I then join the piece together using a variety of stitches and appliquéd fabric. I generally finish with free motion embroidery and some hand stitching. I back my work using vintage fabric if it’s being hung without a frame. I have a wonderful framer in a village near me called Altered Images who make bespoke oak frames for larger pieces and commissions.
What environment do you like to work in?
I work anywhere and everywhere when travelling but my preferred environment is my shed studio which doubles as a gallery space during open studios.
What currently inspires you?
I have become interested in portraiture as a part of my pieces recently. Also I have been given some wonderful textiles from family travelling to the Far East and am keen to use them.
Who have been your major influences and why?
I loved Joseph Cornell’s boxes from university days and even wrote a dissertation about him! I enjoyed his exhibition at the Royal Academy. I’ve long admired Anna Torma’s meticulously hand stitched work and am delighted to be exhibiting with her in my native Canada in a few years time. I’ve been fortunate to work with some wonderful tutors and students and learn from them constantly!
Tell us about a piece of your work that holds particularly fond memories and why?
I am fond of ‘St Giles’ a piece based on the area in London near where we used to live. It’s made on a circular tablecloth and was one of the first pieces I made with domestic textiles. It’s quite large and includes birds, maps and plants from the area as well as cranes from a development nearby. It’s been exhibited in London and at a cancer treatment clinic near me in Kent. Currently it’s at home and I see it every day.
How has your work developed since you began and how do you see it evolving in the future?
My work has become larger in scale and ambition, more challenging and complex. I hope to continue experimenting with applying stitched surfaces to objects as in my ark piece. I also enjoy creating commissions and works for public spaces.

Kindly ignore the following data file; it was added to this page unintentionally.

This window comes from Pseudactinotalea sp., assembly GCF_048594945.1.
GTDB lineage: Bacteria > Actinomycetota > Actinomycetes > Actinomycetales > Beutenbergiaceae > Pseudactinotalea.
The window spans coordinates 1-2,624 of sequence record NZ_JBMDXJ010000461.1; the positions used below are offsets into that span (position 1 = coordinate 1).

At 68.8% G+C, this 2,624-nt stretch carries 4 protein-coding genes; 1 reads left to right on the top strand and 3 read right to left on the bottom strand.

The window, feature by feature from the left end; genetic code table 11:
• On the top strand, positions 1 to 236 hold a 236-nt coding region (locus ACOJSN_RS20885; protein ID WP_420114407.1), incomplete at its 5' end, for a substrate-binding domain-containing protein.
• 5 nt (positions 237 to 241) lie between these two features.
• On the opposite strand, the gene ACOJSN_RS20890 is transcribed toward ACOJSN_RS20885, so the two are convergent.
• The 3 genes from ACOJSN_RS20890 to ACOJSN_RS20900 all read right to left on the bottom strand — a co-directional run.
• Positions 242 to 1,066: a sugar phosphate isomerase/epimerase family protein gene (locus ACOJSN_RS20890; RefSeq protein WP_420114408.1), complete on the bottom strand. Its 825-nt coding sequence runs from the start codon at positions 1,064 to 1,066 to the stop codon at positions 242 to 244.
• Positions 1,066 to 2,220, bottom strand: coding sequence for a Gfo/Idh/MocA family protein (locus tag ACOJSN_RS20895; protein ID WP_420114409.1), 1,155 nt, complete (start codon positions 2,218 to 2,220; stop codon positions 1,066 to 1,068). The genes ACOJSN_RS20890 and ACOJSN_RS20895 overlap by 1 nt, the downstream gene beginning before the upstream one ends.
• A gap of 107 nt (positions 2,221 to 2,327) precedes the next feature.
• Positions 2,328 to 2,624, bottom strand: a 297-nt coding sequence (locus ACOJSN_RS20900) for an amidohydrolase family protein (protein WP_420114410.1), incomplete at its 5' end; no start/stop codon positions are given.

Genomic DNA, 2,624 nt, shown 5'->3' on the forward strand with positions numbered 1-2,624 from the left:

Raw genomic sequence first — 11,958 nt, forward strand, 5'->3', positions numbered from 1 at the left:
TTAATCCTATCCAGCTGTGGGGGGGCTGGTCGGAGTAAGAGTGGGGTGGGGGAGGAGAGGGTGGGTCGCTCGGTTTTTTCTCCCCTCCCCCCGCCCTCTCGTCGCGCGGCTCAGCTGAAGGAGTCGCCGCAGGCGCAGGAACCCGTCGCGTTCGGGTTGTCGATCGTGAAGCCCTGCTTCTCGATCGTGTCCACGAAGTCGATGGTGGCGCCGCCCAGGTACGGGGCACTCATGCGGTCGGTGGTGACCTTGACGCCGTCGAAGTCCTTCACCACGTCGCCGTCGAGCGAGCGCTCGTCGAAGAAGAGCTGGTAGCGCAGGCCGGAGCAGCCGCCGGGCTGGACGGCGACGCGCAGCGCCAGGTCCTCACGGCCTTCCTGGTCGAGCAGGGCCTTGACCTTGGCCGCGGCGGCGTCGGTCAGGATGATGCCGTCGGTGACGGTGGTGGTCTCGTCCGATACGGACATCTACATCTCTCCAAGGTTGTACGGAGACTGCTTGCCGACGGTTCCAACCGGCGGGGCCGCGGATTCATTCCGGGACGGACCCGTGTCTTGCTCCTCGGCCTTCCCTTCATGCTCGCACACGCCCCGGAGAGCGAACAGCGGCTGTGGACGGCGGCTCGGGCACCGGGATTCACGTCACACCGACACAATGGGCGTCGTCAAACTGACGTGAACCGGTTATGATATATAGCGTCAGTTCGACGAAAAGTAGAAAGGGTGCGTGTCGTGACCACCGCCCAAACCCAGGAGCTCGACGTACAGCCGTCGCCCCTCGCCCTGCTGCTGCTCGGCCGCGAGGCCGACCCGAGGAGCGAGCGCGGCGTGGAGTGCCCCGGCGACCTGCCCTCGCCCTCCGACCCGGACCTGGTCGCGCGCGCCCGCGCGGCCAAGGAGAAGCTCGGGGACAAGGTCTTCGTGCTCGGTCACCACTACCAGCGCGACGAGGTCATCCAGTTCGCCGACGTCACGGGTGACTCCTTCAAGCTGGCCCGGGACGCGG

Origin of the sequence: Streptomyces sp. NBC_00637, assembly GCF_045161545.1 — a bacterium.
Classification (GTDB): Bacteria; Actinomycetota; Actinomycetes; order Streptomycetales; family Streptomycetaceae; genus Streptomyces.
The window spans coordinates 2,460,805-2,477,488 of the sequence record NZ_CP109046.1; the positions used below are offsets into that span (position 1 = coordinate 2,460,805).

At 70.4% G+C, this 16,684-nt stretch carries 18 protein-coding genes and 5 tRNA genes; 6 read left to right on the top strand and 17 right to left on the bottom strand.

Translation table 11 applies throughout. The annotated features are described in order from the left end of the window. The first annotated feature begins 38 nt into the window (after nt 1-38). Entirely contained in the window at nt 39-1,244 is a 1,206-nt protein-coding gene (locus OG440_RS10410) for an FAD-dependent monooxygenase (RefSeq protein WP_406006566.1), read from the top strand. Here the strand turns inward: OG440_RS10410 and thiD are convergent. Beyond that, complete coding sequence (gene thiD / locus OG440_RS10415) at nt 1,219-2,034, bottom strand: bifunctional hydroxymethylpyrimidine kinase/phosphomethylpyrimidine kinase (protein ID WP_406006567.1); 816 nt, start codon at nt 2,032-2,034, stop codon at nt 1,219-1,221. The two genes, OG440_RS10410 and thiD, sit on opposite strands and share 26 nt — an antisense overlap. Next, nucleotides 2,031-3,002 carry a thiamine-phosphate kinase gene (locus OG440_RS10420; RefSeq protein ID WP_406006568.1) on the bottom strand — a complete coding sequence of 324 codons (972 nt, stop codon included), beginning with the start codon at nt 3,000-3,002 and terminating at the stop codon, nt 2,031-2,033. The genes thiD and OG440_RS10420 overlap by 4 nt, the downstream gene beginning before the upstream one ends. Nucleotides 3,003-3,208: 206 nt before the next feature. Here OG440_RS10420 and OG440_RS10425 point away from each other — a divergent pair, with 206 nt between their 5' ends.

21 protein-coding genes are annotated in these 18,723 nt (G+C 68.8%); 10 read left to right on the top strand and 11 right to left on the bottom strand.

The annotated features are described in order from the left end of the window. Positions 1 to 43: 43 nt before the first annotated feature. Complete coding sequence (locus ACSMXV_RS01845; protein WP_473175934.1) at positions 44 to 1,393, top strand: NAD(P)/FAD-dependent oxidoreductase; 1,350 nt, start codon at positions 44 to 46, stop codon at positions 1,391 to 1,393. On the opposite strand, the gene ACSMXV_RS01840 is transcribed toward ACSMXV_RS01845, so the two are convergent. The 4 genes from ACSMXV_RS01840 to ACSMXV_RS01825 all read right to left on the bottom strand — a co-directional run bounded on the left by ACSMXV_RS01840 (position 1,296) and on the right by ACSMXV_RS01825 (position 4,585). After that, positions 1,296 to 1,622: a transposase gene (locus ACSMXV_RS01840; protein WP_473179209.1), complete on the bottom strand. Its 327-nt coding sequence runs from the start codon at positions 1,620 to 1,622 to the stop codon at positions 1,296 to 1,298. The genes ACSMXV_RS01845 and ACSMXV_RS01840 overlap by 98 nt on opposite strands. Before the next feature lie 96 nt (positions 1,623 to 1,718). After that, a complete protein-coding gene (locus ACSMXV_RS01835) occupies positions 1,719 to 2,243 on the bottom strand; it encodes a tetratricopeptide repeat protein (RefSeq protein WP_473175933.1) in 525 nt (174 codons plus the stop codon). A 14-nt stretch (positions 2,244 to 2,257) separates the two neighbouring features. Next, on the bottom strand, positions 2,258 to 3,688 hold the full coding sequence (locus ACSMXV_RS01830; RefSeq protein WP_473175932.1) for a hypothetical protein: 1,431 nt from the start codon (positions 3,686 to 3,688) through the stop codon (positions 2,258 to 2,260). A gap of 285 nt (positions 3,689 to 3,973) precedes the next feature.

What advice would you give to an aspiring textile artist?
Work hard and say yes to any opportunity- you never know where it will lead you!
Can you recommend 3 or 4 books for textile artists?
- Howard, Constance, The Constance Howard Book of Stitches, Batsford 1979
- Bourgeois, Louise, Stitches in Time, August Projects/MOCA 2003
- Holmes, Cas and Kelly, Anne, Connected Cloth, Batsford 2013
- Haxell, Kate, The Stitch Bible, David and Charles, 2012
What other resources do you use? Blogs, websites, magazines etc.
I love Selvedge and was delighted to be featured on their blog recently.
I write for ‘Workshop on the Web’.
My work has featured in Embroidery and Stitch magazines and I love working with Embroiders Guild members around the country.
What piece of equipment or tool could you not live without?
Several as described here in my article for TextileArtist.org’s Tool kit series, but my trusty Bernina would win I think!
Do you give talks or run workshops or classes? If so where can readers find information about these?
Most of my courses are by invitation from groups and guilds.
Current spaces on public courses are here.
I’m teaching for the Made on Holiday weekend in Devon in November.
I also teach regularly at The Fibreworks in Oxfordshire.
And at Canvaspace near me in Kent.
How do you go about choosing where to show your work?
I’m fortunate now to be invited to exhibit at a variety of venues nationally and internationally and also apply for exhibitions where I feel I have a connection, either with the theme or place.
Where can readers see your work this year?
South East Open Art Studios 3-19 June.
I’m launching my second book ‘Textile Nature’ at the Knitting and Stitching Shows in London, Dublin and Harrogate from October 2016.
I’m also planning several mini launch events – see my blog (below) for details.
For more information visit: